[Python-ideas] Cofunctions - Back to Basics
tismer at stackless.com
Sat Oct 20 17:59:41 CEST 2012
Picking that up, too...
On 29.10.11 09:37, Greg Ewing wrote:
> Nick Coghlan wrote:
>> The limitation of Lua style coroutines is that they can't be suspended
>> from inside a function implemented in C. Without greenlets/Stackless
>> style assembly code, coroutines in Python would likely have the same
>> PEP 3152 (and all generator based coroutines) have the limitation that
>> they can't suspend if there's a *Python* function on the stack. Can
>> you see why I know consider this approach categorically worse than one
>> that pursued the Lua approach?
> Ouch, yes, point taken. Fortunately, I think I may have an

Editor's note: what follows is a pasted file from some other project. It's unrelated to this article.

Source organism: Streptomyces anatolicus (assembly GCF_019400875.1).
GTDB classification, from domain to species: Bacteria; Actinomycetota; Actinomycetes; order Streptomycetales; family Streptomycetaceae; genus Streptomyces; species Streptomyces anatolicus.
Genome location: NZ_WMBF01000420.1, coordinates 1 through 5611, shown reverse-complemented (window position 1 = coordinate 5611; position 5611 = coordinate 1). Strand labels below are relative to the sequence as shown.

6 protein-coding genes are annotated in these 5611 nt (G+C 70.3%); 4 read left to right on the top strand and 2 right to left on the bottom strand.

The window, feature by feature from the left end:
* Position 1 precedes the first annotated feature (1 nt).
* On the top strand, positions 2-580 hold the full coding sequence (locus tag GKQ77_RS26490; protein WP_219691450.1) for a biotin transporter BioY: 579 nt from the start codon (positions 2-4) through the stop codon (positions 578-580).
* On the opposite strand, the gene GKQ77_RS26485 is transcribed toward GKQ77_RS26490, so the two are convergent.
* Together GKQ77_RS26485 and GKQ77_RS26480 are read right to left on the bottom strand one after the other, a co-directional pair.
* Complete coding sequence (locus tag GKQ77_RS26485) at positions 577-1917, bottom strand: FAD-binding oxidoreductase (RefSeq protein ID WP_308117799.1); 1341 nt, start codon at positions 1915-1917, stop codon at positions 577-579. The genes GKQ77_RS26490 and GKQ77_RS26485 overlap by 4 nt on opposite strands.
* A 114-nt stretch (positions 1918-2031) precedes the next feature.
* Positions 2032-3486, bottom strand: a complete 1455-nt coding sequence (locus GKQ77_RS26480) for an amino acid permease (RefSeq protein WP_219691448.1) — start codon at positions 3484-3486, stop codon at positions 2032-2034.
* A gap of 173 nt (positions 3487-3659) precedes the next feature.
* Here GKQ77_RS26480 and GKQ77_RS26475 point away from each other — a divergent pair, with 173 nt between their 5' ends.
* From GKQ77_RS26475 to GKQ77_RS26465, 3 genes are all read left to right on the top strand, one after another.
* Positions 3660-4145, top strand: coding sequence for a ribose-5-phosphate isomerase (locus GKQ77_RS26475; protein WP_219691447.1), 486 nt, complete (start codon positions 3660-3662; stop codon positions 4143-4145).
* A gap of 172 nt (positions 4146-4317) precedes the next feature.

> answer to this...
> Now that the cocall syntax is gone, the bytecode generated for
> a cofunction is actually identical to that of an ordinary
> function. The only difference is a flag in the code object.
> If the flag were moved into the stack frame instead, it would
> be possible to run any function in either "normal" or "coroutine"
> mode, depending on whether it was invoked via __call__ or
> So there would no longer be two kinds of function, no need for
> 'codef', and any pure-Python code could be used either way.
> This wouldn't automatically handle the problem of C code --
> existing C functions would run in "normal" mode and therefore
> wouldn't be able to yield. However, there is at least a clear
> way for C-implemented objects to participate, by providing
> a __cocall__ method that returns an iterator.
What about this idea?
I think I just wrote exactly the same thing in another thread ;-)
Is it still under consideration?
(I missed quite a lot when recovering from my strokes ...)
Christian Tismer :^) <mailto:tismer at stackless.com>
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